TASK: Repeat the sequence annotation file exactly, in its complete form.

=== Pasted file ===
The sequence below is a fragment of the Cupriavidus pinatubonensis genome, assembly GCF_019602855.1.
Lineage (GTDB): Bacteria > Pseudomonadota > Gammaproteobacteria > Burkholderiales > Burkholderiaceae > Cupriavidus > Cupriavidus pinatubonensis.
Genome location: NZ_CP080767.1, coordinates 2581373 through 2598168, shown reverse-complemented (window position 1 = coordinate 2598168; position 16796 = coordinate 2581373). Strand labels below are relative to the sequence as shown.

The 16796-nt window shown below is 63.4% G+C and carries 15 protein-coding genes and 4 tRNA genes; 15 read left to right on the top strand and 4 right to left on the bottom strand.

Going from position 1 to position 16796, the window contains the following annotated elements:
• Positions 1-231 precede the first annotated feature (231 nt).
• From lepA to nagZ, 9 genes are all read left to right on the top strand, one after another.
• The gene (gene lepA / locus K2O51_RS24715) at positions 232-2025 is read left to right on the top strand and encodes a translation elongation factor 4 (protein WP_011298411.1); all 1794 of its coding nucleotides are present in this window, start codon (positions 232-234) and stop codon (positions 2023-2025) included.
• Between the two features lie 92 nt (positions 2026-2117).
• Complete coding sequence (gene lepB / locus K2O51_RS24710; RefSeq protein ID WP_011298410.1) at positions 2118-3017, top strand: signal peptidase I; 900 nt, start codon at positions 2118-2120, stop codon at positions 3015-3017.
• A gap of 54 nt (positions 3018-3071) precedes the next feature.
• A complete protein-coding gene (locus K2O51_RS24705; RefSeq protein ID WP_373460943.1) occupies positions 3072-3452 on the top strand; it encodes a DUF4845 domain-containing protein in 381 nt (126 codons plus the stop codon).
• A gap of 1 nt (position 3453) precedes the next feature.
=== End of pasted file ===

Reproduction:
The sequence below is a fragment of the Cupriavidus pinatubonensis genome, assembly GCF_019602855.1.
Lineage (GTDB): Bacteria > Pseudomonadota > Gammaproteobacteria > Burkholderiales > Burkholderiaceae > Cupriavidus > Cupriavidus pinatubonensis.
Genome location: NZ_CP080767.1, coordinates 2581373 through 2598168, shown reverse-complemented (window position 1 = coordinate 2598168; position 16796 = coordinate 2581373). Strand labels below are relative to the sequence as shown.

The 16796-nt window shown below is 63.4% G+C and carries 15 protein-coding genes and 4 tRNA genes; 15 read left to right on the top strand and 4 right to left on the bottom strand.

Going from position 1 to position 16796, the window contains the following annotated elements:
• Positions 1-231 precede the first annotated feature (231 nt).
• From lepA to nagZ, 9 genes are all read left to right on the top strand, one after another.
• The gene (gene lepA / locus K2O51_RS24715) at positions 232-2025 is read left to right on the top strand and encodes a translation elongation factor 4 (protein WP_011298411.1); all 1794 of its coding nucleotides are present in this window, start codon (positions 232-234) and stop codon (positions 2023-2025) included.
• Between the two features lie 92 nt (positions 2026-2117).
• Complete coding sequence (gene lepB / locus K2O51_RS24710; RefSeq protein ID WP_011298410.1) at positions 2118-3017, top strand: signal peptidase I; 900 nt, start codon at positions 2118-2120, stop codon at positions 3015-3017.
• A gap of 54 nt (positions 3018-3071) precedes the next feature.
• A complete protein-coding gene (locus K2O51_RS24705; RefSeq protein ID WP_373460943.1) occupies positions 3072-3452 on the top strand; it encodes a DUF4845 domain-containing protein in 381 nt (126 codons plus the stop codon).
• A gap of 1 nt (position 3453) precedes the next feature.